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Cybercriminals Plot New Tricks in 2024: From Supply Chain Attacks to Proxy Server Exploitation

SECURITYCybercriminals Plot New Tricks in 2024: From Supply Chain Attacks to Proxy Server Exploitation

In 2024, cybercriminals will resort to increasingly cunning methods to try to gain access to valuable resources of companies and institutions worldwide. Chester Wisniewski, Technology Director at Sophos, predicts an escalation in supply chain attacks and attacks using malicious proxy servers. He also believes that the activities of hackers will significantly affect daily society. According to the specialist, only one aspect will not change: culprits will remain solely interested in getting money.

An Indication of What’s to Come

The landscape of threats in the upcoming year won’t significantly differ from the situation cybersecurity experts observed in 2023. Hence, successful safeguarding will continue to be based on patching security vulnerabilities, which attackers are keen on exploiting, and implementing multi-factor authentication. The latter, as Sophos’s specialist assures, encourages creativity among hackers.

“The security level of companies significantly increases as more companies use multi-factor authentication. This is the reason why cybercriminals have started developing new methods like cookie theft. So, companies were—and will continue to be—exposed to a range of threats,” explains Chester Wisniewski.

In 2024, he also anticipates instances of hackers exploiting proxy servers. These allow them to covertly redirect user traffic via orchestrated servers to intercept valuable data, like usernames and passwords. Hacker groups like LAPSU$ and Scattered Spider have successfully utilized this technique to attack several large enterprises.

Influence of Ransomware Attacks

Ransomware, malicious software used by cybercriminals to encrypt files for ransoms, has become a menace to companies and public institutions worldwide. Chester Wisniewski from Sophos predicts that in 2024 governments worldwide will take actions to combat the “ransomware epidemic,” which generates massive losses for countries and corporations.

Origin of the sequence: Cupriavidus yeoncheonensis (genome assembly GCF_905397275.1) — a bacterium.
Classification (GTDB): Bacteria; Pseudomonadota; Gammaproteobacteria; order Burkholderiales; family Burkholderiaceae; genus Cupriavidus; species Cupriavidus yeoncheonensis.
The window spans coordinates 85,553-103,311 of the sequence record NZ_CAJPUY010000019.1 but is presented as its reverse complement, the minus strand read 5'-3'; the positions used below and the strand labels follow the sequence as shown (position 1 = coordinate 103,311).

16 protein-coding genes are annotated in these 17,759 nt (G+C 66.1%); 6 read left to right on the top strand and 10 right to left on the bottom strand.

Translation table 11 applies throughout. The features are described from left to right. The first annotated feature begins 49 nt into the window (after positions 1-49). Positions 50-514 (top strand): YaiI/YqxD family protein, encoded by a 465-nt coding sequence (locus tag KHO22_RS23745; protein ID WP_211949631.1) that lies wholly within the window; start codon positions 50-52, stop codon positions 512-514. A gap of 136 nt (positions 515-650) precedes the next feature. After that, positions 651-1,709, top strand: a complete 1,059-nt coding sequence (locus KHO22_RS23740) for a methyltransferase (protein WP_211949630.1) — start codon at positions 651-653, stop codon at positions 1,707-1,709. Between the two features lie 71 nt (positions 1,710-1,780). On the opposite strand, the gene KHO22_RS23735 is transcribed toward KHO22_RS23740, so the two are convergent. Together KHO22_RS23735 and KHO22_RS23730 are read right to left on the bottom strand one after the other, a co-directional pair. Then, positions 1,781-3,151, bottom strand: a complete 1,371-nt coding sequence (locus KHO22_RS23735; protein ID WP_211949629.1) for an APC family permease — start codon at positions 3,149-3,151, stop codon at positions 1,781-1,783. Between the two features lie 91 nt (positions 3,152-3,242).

“Not only experts, but regular people are observing that hospitals, schools, law firms, and banks are severely affected by downtime related to cyberattacks. Soon, these people will start pressuring authorities to address malicious software issues. I believe that soon we will see some countries trying to outlaw payment of ransoms to hackers,” comments the specialist.

Artificial Intelligence as an Aid to Defenders

In 2023, there was hardly an industry unaffected by the rapid development of AI-based tools. AI has cemented its position in cybersecurity, detecting anomalies in large datasets, e.g., logs from corporate network monitoring. The Sophos expert predicts that AI will unburden cybersecurity teams in the near future, making them more effective in defending their resources.

Will We Say Goodbye to Passwords in 2024?

Multi-factor authentication, while effectively complicating hacking, is imperfect as it still relies on passwords. Access codes can be obtained by cybercriminals using various phishing methods. Chester Wisniewski encourages the adoption of access keys. Using them for authentication with a biometric sensor on a mobile device allows for secure use of e-mail, social media, and online shopping.

“Simplifying complex processes and automating software updates make the digital world safer for everyone,” argues Sophos’s expert.

Despite significant progress by many hardware manufacturers and app developers, many devices and pieces of software still have low security levels according to Wisniewski. He emphasizes that too little is being invested in safeguarding open-source software, which is substantially responsible for providing cloud-based services. This directly affects the safety of all devices with access to such a cloud.

Leaving windows and doors wide open invites uninvited guests in. “Work and investments in cybersecurity pay off. It’s worth continuing them to make attacks costlier and more labor-intensive for hackers. Patching software vulnerabilities, continuous multi-factor authentication, and network monitoring are equally important and effective.” concludes the specialist.

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